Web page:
With the shift towards chip multiprocessors (CMPs), ex- ploiting and
managing parallelism has become a central prob- lem in computer systems.
Many issues of parallelism man- agement boil down to discerning which
running threads or processes are critical, or slowest, versus which
are non-critical. If one can accurately predict critical threads
in a parallel program, then one can respond in a variety of ways.
Possibil- ities include running the critical thread at a faster clock
rate, performing load balancing techniques to offload work onto currently
non-critical threads, or giving the critical thread more on-chip
resources to execute faster.
This paper proposes and evaluates simple but effective thread criticality
predictors for parallel applications. We show that accurate predictors
can be built using counters that are typically already available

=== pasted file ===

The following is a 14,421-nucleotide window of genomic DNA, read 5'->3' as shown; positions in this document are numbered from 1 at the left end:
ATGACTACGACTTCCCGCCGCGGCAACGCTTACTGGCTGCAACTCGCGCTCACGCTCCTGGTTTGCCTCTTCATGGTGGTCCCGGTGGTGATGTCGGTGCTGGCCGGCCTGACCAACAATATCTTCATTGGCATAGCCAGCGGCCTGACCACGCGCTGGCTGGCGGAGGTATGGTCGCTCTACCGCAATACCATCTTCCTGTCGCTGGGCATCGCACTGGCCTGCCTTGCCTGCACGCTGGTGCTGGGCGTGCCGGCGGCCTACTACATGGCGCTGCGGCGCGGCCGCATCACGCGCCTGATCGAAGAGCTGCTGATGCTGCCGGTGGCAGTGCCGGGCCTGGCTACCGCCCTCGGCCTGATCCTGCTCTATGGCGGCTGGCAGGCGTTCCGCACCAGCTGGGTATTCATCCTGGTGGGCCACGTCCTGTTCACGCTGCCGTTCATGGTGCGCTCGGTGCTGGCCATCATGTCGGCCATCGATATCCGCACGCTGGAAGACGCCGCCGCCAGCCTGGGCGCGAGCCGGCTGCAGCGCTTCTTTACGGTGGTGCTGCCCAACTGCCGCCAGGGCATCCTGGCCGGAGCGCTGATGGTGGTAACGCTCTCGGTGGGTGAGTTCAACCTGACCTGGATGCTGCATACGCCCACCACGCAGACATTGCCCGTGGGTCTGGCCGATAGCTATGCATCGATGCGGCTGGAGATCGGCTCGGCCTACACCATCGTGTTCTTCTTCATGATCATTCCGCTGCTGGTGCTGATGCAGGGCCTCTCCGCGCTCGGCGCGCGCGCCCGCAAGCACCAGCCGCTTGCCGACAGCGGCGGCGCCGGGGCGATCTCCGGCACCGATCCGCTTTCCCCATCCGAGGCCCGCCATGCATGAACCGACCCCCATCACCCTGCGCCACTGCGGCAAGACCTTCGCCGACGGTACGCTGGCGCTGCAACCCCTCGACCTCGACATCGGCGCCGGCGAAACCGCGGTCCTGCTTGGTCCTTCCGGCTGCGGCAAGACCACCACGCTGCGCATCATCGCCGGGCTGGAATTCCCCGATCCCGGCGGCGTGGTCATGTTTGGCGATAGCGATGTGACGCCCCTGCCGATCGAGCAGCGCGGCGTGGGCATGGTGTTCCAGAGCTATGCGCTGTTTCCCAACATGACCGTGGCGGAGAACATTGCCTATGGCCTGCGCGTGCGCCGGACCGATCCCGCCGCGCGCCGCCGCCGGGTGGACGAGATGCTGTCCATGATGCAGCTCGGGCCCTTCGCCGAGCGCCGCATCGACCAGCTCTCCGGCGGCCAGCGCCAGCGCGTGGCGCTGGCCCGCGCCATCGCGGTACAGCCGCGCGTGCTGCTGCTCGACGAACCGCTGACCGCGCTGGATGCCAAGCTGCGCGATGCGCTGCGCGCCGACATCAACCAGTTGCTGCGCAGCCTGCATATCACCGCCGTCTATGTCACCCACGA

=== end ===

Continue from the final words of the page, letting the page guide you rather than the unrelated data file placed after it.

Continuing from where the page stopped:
on-chip. Our predictor, based on memory hierarchy statistics, identifies
thread crit- icality with an average accuracy of 93% across a range
We also demonstrate two applications of our predictor. First, we show
how Intel�s Threading Building Blocks (TBB) parallel runtime system
can benefit from task stealing tech- niques that use our criticality
predictor to reduce load im- balance. Using criticality prediction
to guide TBB�s task- stealing decisions improves performance by
13-32% for TBB- based PARSEC benchmarks running on a 32-core CMP.
As a second application, criticality prediction guides dynamic energy
optimizations in barrier-based applications. By run- ning the predicted
critical thread at the full clock rate and frequency-scaling non-critical
threads, this approach achieves average energy savings of 15% while
negligibly degrading performance for SPLASH-2 and PARSEC benchmarks.
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